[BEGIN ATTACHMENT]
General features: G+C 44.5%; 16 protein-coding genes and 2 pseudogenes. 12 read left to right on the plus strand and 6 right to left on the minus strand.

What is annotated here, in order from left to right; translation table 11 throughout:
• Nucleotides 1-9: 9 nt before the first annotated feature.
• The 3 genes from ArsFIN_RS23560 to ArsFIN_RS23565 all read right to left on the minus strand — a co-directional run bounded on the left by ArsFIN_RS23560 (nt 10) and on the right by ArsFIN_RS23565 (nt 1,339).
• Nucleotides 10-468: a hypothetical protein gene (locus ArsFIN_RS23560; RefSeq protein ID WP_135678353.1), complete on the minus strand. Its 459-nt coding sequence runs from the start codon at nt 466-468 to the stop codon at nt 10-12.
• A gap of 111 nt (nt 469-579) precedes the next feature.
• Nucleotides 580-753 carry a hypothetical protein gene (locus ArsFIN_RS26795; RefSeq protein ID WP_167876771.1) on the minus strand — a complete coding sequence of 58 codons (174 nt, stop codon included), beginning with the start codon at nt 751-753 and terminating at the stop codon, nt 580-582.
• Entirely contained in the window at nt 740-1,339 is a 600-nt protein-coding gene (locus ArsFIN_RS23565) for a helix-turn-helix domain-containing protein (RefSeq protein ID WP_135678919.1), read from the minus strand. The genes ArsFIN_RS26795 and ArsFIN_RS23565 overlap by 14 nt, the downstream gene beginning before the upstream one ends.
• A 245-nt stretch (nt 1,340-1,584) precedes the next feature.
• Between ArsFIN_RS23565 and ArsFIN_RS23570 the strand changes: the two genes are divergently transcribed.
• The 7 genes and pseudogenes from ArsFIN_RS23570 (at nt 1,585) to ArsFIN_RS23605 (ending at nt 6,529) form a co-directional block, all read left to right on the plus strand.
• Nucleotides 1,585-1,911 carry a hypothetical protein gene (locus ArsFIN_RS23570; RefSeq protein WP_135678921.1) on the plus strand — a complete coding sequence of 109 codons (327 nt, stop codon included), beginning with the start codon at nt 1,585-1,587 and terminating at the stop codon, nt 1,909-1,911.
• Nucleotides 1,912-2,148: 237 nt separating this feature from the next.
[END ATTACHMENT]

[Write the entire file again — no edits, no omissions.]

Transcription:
General features: G+C 44.5%; 16 protein-coding genes and 2 pseudogenes. 12 read left to right on the plus strand and 6 right to left on the minus strand.

What is annotated here, in order from left to right; translation table 11 throughout:
• Nucleotides 1-9: 9 nt before the first annotated feature.
• The 3 genes from ArsFIN_RS23560 to ArsFIN_RS23565 all read right to left on the minus strand — a co-directional run bounded on the left by ArsFIN_RS23560 (nt 10) and on the right by ArsFIN_RS23565 (nt 1,339).
• Nucleotides 10-468: a hypothetical protein gene (locus ArsFIN_RS23560; RefSeq protein ID WP_135678353.1), complete on the minus strand. Its 459-nt coding sequence runs from the start codon at nt 466-468 to the stop codon at nt 10-12.
• A gap of 111 nt (nt 469-579) precedes the next feature.
• Nucleotides 580-753 carry a hypothetical protein gene (locus ArsFIN_RS26795; RefSeq protein ID WP_167876771.1) on the minus strand — a complete coding sequence of 58 codons (174 nt, stop codon included), beginning with the start codon at nt 751-753 and terminating at the stop codon, nt 580-582.
• Entirely contained in the window at nt 740-1,339 is a 600-nt protein-coding gene (locus ArsFIN_RS23565) for a helix-turn-helix domain-containing protein (RefSeq protein ID WP_135678919.1), read from the minus strand. The genes ArsFIN_RS26795 and ArsFIN_RS23565 overlap by 14 nt, the downstream gene beginning before the upstream one ends.
• A 245-nt stretch (nt 1,340-1,584) precedes the next feature.
• Between ArsFIN_RS23565 and ArsFIN_RS23570 the strand changes: the two genes are divergently transcribed.
• The 7 genes and pseudogenes from ArsFIN_RS23570 (at nt 1,585) to ArsFIN_RS23605 (ending at nt 6,529) form a co-directional block, all read left to right on the plus strand.
• Nucleotides 1,585-1,911 carry a hypothetical protein gene (locus ArsFIN_RS23570; RefSeq protein WP_135678921.1) on the plus strand — a complete coding sequence of 109 codons (327 nt, stop codon included), beginning with the start codon at nt 1,585-1,587 and terminating at the stop codon, nt 1,909-1,911.
• Nucleotides 1,912-2,148: 237 nt separating this feature from the next.